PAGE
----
The times are a changin’, and this year’s Medscape Compensation Report proves it. The annual report crunches data from more than 24,000 physicians from 25 specialties around the country, and provides a snapshot of the state of physicians’ practices in terms of compensation, number of hours worked, practice changes resulting from healthcare reform, as well as adaptations to the new healthcare environment.
And by the healthcare environment, I mean ACO’s, those health care provider groups who agree to take on a shared responsibility for the care of a defined population of patients. Their goal? Make sure their patients get the right care at the right time and avoid unnecessary duplication of services and prevent medical errors. If they do a good job, they get to share in those cost savings.
Three years ago, almost nobody participated in an ACO. Those 3 percent of physicians who did participate were ahead of their time, considering that a full 30 percent did last year. Expect those numbers to climb as another 7 percent reported they intend to join an ACO in 2015.
Jump on the Bandwagon
The case for doctors to participate in an ACO is a compelling one. Charles Kennedy, an internal medicine physician, and CEO of Aetna Accountable Care Solutions, makes this argument: “The compensation models actually give physicians more control over the care model they want to create – spending more time than they currently spend addressing patients’ health care needs before they become ill. The emphasis on preventive care and patient outreach should lead to more satisfied patients over time, while at the same time providing greater financial gains to those physicians whose care models result in better overall patient care.”
Not so Fast
Still, plenty of doctors haven’t joined ACO’s, and a number of them don’t plan to. Reasons vary, but Dr. Gene Overholt, a gastroenterologist with Knoxville, TN-based Gastrointestinal Associates PC, says he won’t recommend that his group join an ACO for several reasons. He compares ACO’s to yesterday’s HMO’s, with too many gatekeepers and patient care being controlled by outward forces. Few doctors want more intrusions into the way they practice. “Under many of the ACO models, specialists will, at least in part, lose the control of patient care we have today. I am not convinced at all that will lead to better quality of care.”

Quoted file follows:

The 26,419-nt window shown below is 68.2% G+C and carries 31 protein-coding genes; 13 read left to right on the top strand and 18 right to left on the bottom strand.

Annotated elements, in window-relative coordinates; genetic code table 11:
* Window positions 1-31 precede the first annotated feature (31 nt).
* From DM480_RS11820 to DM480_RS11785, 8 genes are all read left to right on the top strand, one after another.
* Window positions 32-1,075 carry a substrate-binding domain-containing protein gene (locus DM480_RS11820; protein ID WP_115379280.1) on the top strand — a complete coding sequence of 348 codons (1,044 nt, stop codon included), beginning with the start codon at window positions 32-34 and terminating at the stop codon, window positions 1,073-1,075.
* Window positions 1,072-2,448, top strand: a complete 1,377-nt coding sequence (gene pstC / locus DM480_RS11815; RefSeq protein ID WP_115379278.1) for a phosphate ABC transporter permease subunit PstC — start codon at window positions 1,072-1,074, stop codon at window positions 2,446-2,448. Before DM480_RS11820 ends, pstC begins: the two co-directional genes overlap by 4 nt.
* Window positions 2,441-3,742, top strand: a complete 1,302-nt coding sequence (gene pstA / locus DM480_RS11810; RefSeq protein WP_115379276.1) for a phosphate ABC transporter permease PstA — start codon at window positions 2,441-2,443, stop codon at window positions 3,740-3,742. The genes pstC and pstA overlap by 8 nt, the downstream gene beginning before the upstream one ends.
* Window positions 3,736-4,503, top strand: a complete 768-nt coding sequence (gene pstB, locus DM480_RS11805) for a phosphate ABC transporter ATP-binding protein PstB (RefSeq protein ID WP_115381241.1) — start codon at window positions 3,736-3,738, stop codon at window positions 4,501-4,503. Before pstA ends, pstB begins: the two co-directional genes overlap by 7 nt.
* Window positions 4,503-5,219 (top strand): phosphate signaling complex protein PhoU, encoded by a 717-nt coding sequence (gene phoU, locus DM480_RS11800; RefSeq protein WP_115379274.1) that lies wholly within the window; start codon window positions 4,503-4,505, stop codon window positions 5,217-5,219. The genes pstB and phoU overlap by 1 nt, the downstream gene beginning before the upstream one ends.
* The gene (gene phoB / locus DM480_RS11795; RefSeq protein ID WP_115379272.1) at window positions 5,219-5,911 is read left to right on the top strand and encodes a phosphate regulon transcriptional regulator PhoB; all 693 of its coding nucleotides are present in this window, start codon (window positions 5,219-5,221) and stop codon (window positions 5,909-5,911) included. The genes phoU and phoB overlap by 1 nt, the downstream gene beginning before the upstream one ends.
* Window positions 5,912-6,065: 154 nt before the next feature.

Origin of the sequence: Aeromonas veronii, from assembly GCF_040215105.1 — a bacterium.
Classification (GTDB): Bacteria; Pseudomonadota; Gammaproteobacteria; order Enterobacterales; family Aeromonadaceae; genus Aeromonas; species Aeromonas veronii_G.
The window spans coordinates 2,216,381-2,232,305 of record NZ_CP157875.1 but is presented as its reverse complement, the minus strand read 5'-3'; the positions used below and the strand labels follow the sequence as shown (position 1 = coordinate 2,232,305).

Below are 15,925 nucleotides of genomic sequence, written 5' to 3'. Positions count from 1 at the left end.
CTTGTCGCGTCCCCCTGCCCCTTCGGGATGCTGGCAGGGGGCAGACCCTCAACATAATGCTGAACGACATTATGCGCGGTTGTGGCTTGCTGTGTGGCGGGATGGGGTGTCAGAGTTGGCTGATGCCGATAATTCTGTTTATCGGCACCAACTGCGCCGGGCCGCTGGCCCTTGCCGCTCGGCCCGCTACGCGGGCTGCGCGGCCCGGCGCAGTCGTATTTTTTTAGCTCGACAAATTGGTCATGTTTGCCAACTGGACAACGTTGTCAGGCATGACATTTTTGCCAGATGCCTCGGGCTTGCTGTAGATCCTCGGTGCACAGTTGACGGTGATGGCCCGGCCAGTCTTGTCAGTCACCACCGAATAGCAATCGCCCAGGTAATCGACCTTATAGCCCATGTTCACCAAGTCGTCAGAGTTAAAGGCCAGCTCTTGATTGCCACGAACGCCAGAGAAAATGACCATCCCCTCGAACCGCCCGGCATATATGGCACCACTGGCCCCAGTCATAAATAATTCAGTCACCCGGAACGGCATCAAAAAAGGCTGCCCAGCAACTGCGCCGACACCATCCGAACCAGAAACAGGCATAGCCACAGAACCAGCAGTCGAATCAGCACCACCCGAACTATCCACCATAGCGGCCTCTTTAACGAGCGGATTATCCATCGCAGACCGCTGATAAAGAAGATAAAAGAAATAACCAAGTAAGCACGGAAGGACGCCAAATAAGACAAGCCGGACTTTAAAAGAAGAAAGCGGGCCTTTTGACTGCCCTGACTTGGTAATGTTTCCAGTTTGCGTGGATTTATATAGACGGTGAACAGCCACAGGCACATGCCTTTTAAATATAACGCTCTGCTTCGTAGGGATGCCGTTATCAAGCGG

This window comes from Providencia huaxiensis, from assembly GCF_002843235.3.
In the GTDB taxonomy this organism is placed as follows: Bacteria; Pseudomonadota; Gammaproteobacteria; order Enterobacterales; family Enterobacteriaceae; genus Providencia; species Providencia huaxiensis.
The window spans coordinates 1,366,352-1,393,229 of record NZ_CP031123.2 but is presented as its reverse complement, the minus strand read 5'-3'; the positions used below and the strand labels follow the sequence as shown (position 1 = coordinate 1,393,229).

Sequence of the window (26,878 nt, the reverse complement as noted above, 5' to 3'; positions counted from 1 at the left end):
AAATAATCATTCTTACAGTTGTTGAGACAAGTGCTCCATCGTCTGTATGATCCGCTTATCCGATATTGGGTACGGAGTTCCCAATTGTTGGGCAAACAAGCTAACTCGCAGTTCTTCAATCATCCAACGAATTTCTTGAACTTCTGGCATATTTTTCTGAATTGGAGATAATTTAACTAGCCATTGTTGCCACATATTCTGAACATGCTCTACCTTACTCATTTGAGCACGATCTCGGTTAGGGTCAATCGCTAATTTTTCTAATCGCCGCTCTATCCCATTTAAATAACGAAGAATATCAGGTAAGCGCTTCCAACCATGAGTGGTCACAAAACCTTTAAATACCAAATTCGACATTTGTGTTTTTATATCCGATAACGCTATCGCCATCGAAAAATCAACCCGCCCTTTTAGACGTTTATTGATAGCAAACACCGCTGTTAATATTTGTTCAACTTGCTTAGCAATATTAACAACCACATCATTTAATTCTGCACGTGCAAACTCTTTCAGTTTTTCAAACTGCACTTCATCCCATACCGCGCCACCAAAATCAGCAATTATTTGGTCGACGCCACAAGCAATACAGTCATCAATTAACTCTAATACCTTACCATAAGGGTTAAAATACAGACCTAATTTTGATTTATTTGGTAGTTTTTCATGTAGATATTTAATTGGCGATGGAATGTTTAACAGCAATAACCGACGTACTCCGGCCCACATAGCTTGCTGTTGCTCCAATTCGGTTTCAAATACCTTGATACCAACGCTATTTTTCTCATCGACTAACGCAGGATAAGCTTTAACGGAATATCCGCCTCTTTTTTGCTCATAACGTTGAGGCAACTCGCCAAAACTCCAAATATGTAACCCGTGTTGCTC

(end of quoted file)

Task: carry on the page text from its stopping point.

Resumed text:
In addition, states Overholt, ACO’s are no way a guaranteed financial boon. “The economics from one ACO to another are so variable that specialists should be very wary of the financial risks.” Overholt goes on to say he would rather be a referral for ACO’s and targets these groups with specialized bundling process for procedures. The financial piece is uncertain. After all, in the first year of the Medicare ACO program, just 29 groups generated enough savings to qualify to keep some of it.
It’s too soon to tell what the next few years will look like for ACO. With more than 65 key quality metrics, ACO’s will be a demanding mistress. That being said, there is money to be made. One of the best-performing early ACO’s was Montefiore ACO in the Bronx, New York, which reported savings of $23.3 million, or 7.1 percent, and $14 million in shared savings in one year.
With money like that on the table, don’t expect interest to wane anytime soon.
Medscape Compensation Report
AAFP FAQ on ACO’s
One doctor explains why his physician group won’t join an ACO